I always used to hate summers; all my beloved TV-series would be on hiatus, leaving me with exasperating cliffhangers and endless reruns of the shows I just didn’t watch. I’ve found two ways to deal with these empty months, so that I still get a healthy dose of tv-goodness. The first is to try out new shows and (if you like them) to catch up on all the seasons you’ve missed. I’ve watched quite a couple of series like this: 8 seasons of Friends, 4 seasons of Gilmore Girls, 5 seasons of CSI, 1 season of The O.C., 1 season of Kyle XY and a couple of others.
The second anti-tv-withdrawal scheme is to try out all the new pilots for the Fall season. Two years ago I did this and got hooked on all the pilots/series, only to be disappointed when they got cancelled (truth is though, they did have it coming). Last year I watched all the pilots and chose only to continue with the ones with the most potential, Heroes and Ugly Betty. Good decision, right?
Well, this year’s new offerings all seem to be very interesting. After reading the descriptions, all the series sounded to have a lot of potential. After watching the pilots, however, some seem much less promising than others. Here’s a short review of each pilot I’ve seen (beware: minor spoilers):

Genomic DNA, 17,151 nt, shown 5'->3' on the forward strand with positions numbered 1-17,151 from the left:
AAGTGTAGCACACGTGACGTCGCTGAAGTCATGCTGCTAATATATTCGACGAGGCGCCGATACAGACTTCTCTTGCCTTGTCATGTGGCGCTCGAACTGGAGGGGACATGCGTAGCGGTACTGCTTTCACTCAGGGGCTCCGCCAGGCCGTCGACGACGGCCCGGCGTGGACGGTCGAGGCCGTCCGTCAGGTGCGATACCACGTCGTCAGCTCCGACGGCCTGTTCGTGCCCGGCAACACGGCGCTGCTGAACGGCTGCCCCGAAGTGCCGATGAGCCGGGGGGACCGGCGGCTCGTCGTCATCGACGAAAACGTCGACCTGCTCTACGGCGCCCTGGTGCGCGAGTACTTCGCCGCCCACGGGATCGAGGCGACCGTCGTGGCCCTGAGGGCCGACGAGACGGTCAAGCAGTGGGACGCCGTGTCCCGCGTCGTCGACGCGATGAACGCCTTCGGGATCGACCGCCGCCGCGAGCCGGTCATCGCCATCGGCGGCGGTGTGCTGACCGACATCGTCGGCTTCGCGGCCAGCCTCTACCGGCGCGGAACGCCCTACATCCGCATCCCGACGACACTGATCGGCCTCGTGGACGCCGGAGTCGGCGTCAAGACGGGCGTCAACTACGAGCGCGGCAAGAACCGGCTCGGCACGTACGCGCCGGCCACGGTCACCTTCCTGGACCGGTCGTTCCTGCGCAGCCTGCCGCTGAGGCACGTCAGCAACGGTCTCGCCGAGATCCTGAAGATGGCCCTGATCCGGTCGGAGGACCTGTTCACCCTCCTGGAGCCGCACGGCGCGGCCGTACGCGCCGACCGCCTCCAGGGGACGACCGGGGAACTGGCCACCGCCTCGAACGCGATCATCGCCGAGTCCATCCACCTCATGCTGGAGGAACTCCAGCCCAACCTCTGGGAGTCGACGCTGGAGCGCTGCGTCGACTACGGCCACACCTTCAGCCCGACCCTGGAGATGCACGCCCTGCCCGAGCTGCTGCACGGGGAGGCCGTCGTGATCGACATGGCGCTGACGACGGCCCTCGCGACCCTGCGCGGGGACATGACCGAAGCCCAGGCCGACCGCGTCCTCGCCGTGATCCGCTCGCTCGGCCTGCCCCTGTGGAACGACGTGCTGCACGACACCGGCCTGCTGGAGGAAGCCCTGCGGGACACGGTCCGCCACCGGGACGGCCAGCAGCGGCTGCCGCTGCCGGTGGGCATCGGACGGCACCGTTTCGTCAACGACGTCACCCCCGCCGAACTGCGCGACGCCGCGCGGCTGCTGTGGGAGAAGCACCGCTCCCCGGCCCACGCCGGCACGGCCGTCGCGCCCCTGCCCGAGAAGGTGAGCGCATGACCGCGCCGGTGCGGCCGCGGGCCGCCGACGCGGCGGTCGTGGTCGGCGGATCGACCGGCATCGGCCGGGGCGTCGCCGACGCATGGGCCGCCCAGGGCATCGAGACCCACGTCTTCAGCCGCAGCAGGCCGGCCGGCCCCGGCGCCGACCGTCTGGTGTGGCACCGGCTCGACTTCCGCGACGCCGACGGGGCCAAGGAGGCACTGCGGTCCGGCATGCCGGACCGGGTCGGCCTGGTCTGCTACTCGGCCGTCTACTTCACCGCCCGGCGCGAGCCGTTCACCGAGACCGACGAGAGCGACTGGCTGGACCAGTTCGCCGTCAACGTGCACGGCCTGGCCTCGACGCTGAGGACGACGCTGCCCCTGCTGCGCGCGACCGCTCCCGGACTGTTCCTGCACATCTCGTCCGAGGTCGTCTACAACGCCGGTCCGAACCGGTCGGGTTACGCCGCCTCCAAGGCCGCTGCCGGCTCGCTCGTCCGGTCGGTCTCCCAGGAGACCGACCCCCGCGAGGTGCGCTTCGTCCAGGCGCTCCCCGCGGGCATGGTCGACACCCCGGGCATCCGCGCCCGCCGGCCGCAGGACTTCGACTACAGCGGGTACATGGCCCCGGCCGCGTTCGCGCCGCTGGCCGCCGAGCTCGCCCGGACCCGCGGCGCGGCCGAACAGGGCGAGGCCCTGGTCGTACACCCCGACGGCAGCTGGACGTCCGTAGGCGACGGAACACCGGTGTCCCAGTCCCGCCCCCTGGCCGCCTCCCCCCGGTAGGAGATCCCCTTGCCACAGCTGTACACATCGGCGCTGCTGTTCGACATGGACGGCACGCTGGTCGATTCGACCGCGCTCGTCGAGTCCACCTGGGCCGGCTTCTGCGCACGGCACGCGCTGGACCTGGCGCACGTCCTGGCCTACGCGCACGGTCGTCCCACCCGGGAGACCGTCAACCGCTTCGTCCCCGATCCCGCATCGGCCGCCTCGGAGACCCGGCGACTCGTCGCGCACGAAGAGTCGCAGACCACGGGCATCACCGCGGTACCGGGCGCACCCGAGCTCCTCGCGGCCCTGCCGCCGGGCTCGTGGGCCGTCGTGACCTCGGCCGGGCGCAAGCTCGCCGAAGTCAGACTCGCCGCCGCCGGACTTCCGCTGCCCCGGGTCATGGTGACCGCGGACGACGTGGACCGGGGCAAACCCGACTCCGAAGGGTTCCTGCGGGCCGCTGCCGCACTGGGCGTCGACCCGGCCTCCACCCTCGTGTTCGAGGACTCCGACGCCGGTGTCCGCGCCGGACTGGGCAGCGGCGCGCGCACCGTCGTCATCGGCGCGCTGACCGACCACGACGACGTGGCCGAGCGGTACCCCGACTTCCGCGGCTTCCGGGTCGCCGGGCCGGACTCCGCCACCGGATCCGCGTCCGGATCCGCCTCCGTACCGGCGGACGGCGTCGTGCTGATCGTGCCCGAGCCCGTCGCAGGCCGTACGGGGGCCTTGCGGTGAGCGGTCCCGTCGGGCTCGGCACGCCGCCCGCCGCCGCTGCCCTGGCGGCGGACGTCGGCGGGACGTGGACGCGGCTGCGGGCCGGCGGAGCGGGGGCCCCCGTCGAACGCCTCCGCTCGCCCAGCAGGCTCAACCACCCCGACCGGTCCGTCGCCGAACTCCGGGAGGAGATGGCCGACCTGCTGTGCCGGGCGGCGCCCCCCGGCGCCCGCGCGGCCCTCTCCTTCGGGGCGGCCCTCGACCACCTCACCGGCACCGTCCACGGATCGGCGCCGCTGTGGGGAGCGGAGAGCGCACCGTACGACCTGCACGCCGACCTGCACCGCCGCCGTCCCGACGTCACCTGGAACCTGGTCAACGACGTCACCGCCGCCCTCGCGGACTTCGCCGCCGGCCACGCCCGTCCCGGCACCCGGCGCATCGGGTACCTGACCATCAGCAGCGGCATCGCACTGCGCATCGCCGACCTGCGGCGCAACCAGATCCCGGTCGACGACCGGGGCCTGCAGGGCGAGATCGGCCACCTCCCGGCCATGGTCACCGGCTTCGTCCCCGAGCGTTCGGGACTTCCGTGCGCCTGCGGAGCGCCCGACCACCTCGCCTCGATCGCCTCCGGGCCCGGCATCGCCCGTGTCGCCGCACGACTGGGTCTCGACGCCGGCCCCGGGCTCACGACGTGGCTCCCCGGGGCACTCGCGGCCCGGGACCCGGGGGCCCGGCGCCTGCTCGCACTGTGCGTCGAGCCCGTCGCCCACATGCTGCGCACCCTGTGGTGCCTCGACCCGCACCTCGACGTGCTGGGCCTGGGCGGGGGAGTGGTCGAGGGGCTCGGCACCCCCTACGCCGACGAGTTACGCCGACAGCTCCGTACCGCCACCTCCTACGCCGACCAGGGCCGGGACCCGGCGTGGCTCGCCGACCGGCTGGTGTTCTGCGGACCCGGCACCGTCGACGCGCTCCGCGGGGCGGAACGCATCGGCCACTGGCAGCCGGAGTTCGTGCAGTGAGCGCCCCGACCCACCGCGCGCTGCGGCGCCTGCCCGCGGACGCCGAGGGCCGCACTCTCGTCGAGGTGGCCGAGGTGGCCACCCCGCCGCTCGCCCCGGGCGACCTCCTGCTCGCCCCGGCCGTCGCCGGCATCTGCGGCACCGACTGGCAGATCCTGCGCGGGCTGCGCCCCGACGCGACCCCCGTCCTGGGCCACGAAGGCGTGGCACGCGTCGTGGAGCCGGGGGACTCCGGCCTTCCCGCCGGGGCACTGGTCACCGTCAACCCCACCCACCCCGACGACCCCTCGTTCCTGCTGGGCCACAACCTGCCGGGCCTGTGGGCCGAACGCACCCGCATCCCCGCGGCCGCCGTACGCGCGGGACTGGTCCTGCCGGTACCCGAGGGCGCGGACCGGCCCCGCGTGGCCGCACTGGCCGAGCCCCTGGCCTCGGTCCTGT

This is about a guy Sam who finds out on his 21st birthday that before he was born his parents sold his soul to the devil and that he now has to serve as the devil’s bounty hunter, tracking down escaped souls from Hell. It’s not the most original premise for a show (anyone remember Brimstone?), but it stands apart by it’s funny execution. There’s a brilliant moment where Sam gets a chest containing a “vessel” from Satan with which he can capture one of the lost souls. Expecting some glorious, frightening artifact, he and his friends gather around the chest, open it and discover… a mini vaccuum cleaner. The actors are all well cast, especially Ray Wise as Satan (supportive, yet scary in that mafia-grandfather sort of way). It won’t be a breakout hit, but I’m definitely going to keep my eye on this one.
There’s been a lot of buzz around this pilot and I understand why. Ned the Piemaker can bring dead people back to life by touching them once. Catch 1: Touch them again and they’re dead again. Catch 2: Keep them alive for more then 1 minute and somebody random in the vicinity dies instead. These catches show the ground rules of a structured mythology for this slightly otherworldy show. Add to that the beautiful way it’s been shot and fairy tale like narration, you get something completely new and invigorating. I got the same vibe from it as with Amelie; vivid colours and vivid imagination. The show is created and written by Bryan Fuller, the genius behind Dead Like Me and Wonderfalls. I really hope this turns out to be a hit; there’s never been a tv-serie quite like this and I want to see what it’s writers will come up with.